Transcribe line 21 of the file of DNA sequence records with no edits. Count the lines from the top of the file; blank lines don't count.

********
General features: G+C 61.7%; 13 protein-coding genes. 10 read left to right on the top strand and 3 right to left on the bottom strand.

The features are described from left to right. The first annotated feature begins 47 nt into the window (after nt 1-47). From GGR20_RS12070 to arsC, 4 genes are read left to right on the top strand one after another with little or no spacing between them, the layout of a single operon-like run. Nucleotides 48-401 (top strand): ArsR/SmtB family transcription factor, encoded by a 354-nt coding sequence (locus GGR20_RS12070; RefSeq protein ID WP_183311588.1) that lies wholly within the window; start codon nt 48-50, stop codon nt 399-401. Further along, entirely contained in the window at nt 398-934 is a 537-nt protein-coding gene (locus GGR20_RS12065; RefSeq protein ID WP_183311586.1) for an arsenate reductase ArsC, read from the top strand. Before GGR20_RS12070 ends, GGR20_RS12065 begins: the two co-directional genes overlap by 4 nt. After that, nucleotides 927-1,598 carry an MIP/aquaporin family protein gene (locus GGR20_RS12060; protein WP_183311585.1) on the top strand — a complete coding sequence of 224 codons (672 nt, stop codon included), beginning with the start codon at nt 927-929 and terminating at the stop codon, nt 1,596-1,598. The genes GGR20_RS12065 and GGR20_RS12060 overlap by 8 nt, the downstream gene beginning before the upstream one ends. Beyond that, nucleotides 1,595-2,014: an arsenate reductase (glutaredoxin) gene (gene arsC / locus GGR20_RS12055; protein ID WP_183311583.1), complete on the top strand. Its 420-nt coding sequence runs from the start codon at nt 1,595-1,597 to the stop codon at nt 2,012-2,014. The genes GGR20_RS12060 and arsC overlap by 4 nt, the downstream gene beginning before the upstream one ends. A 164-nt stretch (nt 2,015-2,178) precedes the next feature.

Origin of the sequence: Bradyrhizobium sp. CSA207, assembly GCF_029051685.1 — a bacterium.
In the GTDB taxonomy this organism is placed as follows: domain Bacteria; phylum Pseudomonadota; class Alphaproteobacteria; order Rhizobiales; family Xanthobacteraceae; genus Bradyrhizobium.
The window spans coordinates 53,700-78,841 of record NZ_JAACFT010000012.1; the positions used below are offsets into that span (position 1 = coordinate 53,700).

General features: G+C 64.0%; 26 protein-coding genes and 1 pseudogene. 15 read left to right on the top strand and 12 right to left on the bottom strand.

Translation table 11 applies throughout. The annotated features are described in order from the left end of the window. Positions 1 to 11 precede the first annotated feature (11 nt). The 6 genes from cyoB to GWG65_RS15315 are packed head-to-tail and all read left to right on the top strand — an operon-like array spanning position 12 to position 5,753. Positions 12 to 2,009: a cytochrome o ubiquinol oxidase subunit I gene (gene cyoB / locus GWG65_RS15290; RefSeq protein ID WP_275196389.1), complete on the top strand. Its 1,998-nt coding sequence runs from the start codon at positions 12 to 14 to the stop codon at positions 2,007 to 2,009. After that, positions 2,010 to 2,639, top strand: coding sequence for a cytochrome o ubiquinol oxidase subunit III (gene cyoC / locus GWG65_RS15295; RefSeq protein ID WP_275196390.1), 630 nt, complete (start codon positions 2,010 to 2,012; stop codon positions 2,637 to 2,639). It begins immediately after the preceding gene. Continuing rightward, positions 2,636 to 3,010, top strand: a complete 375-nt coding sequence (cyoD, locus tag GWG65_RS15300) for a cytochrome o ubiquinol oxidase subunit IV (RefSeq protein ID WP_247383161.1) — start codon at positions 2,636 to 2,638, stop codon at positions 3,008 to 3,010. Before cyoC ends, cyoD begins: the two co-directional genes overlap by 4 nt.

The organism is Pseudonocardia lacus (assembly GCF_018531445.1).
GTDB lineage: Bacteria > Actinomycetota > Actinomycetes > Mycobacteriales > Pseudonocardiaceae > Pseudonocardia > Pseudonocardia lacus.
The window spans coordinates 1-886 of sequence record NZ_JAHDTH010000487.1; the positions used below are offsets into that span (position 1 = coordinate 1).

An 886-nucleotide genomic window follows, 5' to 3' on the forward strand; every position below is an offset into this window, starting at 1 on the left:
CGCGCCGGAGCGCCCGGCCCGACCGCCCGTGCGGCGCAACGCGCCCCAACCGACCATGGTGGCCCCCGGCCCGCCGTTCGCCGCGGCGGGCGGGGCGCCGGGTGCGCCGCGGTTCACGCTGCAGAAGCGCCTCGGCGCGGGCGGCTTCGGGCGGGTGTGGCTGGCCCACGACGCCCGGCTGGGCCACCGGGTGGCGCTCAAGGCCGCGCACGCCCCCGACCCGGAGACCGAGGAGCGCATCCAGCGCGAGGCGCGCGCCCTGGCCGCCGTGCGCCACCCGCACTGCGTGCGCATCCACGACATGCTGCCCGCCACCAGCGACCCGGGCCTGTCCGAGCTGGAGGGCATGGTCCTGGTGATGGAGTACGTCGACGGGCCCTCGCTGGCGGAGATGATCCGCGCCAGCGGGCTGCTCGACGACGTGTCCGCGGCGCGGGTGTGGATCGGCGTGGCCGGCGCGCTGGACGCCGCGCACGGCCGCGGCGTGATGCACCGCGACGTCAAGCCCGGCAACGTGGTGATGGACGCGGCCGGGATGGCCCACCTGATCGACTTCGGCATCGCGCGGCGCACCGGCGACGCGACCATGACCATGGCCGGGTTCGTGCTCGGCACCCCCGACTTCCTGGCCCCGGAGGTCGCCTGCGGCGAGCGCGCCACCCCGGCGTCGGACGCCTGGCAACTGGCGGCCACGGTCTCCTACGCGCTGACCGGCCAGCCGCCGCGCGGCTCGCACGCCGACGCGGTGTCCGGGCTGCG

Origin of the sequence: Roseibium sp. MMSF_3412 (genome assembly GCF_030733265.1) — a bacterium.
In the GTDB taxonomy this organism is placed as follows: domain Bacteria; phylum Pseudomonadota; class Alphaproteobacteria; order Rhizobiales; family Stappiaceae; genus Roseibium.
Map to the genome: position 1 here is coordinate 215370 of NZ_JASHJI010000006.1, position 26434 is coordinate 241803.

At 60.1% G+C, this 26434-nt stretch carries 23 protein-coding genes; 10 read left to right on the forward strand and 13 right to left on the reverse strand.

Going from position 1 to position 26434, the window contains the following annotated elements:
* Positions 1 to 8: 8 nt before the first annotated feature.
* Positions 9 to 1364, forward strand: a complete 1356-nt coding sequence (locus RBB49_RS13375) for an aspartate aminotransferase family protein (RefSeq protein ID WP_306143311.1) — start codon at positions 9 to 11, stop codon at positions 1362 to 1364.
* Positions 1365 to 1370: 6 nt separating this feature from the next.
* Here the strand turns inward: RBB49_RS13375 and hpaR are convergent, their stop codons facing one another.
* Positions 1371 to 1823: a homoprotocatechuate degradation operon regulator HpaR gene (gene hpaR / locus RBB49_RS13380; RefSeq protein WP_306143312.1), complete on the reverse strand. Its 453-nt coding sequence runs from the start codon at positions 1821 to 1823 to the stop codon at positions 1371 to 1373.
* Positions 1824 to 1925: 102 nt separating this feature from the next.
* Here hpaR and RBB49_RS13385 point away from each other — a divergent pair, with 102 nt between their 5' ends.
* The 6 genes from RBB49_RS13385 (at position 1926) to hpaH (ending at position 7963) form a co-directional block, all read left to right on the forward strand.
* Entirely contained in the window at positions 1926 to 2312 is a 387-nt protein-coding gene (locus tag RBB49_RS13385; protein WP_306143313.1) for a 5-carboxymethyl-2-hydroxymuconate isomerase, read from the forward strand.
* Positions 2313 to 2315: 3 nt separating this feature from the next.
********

* Here the strand turns inward: RBB49_RS13375 and hpaR are convergent, their stop codons facing one another.